# Extreme rays in the cone of (semi)metrics

How many extreme rays are there on the polytopal cone formed by all semimetrics on a set with $n$ elements?

Some background. Given a set $X$ with $n$ elements, the set of all semimetrics $d:X \times X \rightarrow [0,\infty)$ can be seen as the cone of symmetric matrices $(d_{i,j})$ with zeroes on the diagonal and satifying the system of linear inequalities $d_{i,j} \geq 0$, $d_{i,j} + d_{j,k} - d_{i,k} \geq 0$. The polytopal cone defined by this finite system of inequalities can also be described (at least in principle) by exhibiting its extreme rays. Some extreme semimetrics are easy to describe. Here is a class of examples: if $Y$ is a subset of $X$, define the cut semimetric $d_Y$ by setting the distance between two points to be equal to $1$ if one of the points is in $Y$ and the other in its complement, otherwise the distance between the two points is zero. Another example, given by Avis, of an extreme metric is the length metric of the graph $K_{3,2}$ on the cone of semimetrics on a set with $5$ elements.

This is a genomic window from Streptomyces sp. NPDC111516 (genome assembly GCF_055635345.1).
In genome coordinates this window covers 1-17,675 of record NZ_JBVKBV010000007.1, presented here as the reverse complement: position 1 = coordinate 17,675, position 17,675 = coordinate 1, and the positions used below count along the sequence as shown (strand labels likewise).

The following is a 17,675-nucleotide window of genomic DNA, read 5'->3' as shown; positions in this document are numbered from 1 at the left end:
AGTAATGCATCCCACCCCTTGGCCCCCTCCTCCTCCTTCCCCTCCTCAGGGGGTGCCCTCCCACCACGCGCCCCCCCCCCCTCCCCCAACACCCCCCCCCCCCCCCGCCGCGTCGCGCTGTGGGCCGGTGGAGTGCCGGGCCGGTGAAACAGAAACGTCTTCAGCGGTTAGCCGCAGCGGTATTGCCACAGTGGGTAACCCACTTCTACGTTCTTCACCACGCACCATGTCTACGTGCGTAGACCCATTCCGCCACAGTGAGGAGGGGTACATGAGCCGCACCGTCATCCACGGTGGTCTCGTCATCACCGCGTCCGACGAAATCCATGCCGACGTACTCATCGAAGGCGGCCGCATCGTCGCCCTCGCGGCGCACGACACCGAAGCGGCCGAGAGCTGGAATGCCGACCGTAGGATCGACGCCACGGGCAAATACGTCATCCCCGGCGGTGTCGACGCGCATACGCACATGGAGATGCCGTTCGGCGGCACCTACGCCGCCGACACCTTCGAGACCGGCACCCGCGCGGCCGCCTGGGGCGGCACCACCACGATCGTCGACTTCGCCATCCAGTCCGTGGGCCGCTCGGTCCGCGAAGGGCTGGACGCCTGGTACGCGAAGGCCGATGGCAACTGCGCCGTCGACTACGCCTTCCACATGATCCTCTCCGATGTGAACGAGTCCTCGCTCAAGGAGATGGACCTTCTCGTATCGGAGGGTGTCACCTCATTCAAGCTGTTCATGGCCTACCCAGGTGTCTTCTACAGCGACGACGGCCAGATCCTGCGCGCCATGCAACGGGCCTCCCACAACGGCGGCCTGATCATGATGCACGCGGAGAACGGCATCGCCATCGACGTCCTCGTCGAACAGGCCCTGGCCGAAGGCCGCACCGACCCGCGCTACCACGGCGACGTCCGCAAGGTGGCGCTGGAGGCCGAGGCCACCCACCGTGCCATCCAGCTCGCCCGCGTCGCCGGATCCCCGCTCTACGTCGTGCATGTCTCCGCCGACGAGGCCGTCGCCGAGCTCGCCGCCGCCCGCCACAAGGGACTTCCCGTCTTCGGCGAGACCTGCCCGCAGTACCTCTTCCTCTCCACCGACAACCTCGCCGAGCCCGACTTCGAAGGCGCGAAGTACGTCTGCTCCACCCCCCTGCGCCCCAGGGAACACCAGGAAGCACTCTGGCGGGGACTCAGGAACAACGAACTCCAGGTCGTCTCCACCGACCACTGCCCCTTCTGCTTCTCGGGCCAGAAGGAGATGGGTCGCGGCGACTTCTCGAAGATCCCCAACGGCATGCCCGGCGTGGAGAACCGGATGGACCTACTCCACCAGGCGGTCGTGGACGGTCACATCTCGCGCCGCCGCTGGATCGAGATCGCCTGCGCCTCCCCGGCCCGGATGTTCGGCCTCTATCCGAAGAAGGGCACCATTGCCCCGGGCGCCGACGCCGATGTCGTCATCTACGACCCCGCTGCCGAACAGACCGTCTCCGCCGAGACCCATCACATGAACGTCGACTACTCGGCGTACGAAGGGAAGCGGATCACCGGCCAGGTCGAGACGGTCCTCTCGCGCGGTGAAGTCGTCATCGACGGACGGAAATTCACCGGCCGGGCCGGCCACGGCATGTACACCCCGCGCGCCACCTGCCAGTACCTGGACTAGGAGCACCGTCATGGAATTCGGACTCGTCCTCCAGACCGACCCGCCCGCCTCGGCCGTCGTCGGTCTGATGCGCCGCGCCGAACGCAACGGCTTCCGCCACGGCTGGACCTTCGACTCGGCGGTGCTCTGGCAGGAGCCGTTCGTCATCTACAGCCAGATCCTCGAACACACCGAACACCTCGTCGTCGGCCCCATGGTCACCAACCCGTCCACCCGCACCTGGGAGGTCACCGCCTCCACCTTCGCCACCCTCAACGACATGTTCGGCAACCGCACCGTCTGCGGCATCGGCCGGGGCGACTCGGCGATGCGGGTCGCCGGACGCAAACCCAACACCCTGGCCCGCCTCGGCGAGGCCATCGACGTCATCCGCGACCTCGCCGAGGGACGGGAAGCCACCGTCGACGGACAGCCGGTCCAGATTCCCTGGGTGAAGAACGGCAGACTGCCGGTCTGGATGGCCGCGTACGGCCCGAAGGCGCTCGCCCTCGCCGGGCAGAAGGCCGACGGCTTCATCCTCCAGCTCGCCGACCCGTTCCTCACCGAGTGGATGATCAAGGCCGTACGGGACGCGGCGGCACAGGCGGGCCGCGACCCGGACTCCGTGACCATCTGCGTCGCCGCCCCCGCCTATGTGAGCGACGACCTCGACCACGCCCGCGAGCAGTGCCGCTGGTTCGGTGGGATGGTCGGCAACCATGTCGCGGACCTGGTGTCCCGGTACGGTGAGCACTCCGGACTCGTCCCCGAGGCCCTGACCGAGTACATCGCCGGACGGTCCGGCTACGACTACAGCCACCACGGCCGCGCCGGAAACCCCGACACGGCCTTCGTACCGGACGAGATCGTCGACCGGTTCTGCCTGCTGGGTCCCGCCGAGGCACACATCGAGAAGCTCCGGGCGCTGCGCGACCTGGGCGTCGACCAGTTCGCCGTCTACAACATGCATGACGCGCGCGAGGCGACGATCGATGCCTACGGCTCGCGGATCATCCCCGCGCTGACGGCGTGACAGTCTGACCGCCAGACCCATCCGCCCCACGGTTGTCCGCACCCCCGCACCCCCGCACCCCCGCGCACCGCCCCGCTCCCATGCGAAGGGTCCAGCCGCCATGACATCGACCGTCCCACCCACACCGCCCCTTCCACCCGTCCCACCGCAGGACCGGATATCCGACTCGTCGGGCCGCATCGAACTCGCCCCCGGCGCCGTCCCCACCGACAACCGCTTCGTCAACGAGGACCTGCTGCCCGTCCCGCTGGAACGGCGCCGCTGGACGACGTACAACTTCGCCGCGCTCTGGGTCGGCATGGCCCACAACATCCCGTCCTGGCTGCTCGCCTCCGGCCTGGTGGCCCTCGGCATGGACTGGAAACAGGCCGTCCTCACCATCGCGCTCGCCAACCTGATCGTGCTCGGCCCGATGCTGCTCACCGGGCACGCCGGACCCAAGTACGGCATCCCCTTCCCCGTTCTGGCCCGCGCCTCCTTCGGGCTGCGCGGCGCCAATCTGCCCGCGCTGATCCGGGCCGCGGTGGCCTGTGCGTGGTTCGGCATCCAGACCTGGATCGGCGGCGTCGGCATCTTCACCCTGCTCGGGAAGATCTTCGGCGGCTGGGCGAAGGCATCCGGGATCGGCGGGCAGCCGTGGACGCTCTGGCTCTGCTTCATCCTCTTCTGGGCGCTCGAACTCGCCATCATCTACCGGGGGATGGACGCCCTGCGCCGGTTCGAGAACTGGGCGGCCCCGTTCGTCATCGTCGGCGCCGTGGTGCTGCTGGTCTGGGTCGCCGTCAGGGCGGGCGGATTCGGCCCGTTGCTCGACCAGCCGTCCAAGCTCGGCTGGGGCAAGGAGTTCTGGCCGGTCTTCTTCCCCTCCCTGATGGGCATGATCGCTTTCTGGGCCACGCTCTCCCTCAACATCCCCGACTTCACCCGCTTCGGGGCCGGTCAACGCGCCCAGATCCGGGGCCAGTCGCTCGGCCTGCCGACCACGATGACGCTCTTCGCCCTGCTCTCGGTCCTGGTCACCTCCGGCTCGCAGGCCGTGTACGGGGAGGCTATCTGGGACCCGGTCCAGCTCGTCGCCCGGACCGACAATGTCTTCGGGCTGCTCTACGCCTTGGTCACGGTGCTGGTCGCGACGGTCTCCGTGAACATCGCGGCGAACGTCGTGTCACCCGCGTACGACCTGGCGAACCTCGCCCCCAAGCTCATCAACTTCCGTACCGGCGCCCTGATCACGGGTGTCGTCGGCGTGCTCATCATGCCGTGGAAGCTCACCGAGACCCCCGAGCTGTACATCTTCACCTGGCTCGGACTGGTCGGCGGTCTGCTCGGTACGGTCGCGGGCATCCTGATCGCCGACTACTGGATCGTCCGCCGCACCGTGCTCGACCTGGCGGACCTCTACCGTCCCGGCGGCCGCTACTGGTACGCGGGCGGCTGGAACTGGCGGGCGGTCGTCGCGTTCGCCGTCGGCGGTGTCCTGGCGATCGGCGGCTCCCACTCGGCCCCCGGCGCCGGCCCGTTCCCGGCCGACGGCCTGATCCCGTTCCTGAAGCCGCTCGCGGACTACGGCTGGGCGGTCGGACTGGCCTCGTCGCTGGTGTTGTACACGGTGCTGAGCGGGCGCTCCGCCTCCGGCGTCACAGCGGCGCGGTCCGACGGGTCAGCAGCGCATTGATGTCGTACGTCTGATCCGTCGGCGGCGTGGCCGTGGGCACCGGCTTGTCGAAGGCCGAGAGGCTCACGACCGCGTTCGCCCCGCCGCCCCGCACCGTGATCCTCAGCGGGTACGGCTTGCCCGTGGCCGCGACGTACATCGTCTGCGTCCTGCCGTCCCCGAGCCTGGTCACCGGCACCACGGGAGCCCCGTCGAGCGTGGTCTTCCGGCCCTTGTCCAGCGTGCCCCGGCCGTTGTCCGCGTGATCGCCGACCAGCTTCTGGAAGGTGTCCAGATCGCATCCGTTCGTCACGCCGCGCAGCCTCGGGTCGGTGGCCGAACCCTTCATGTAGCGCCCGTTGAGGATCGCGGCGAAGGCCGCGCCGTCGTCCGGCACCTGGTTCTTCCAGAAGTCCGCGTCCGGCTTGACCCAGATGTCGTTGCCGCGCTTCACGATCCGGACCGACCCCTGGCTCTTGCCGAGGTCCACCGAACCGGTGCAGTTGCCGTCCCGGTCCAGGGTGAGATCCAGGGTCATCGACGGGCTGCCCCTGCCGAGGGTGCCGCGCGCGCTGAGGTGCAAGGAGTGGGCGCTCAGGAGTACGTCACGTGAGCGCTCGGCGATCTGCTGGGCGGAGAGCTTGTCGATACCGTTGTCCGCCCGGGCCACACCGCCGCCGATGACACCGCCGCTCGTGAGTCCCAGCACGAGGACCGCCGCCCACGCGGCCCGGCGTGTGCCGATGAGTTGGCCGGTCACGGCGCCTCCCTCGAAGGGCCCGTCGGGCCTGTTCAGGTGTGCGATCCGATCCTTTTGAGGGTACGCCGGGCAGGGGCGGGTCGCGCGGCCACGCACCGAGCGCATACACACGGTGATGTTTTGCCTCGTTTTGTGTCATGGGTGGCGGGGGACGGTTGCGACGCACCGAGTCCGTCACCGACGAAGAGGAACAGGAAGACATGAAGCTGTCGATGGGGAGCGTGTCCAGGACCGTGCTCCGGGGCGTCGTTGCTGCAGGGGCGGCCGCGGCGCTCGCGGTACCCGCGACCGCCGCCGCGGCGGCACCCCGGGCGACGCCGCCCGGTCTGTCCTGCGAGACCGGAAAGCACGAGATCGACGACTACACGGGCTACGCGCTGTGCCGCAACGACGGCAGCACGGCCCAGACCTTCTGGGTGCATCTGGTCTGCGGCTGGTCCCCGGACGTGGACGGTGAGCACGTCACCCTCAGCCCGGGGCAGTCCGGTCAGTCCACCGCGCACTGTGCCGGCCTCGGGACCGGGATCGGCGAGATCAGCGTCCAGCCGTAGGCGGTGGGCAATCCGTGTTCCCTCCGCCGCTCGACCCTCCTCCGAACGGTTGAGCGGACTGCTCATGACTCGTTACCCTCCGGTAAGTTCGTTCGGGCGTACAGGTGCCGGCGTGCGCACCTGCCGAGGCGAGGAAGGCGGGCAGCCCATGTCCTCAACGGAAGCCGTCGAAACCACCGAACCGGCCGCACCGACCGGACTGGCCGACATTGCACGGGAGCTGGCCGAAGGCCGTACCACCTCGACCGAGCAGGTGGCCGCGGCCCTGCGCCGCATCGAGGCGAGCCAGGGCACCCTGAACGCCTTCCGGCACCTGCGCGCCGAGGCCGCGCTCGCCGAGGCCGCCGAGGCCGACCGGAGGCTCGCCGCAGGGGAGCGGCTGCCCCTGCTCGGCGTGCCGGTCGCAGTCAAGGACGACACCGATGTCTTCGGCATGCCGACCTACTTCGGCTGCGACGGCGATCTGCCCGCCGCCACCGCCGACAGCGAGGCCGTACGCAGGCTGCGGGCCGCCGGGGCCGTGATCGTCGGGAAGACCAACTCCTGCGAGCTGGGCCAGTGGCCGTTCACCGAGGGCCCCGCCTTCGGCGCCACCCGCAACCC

More elaborate question. It may be hard to know exactly how many extremal rays there are on the semimetric cone, but I'm interested in a good estimate (some asymptotic estimate would also be nice). I'm also interested in knowing about classes of examples of extremal semimetrics other than the cut semimetrics and the examples given by Avis in his 1980 paper On the extreme rays of the metric cone.

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## 1 Answer

There has been quite a bit of work done since 1980 on this. Did you check the book by M. Deza and M. Laurent "Geometry of cuts and metrics", Springer 1997 ?

There was a quite a bit of computer search done to go beyond $n=5$ in Avis' paper. E.g. I think here you can find results for $n=7$. There are more links on a page maintained by A.Deza.

I admit I don't recall asymptotic results, although it has been a while.

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Yes, I actually started from Deza and Laurent. – alvarezpaiva Dec 28 '12 at 13:19
Thanks for the reference to the paper by Deza, Deza, and Fukuda. For the casual reader: They show that "the metric cone on seven nodes has exactly 55 226 extreme rays." – alvarezpaiva Dec 28 '12 at 13:24
Prop. 3 in link.springer.com/content/pdf/10.1007%2F3-540-47738-1_10 gives an upper bound (conjecturally tight) for $n=8$. – Dima Pasechnik Dec 28 '12 at 13:51
you get at least 119269588 extreme rays for $n=8$. – Dima Pasechnik Dec 28 '12 at 13:52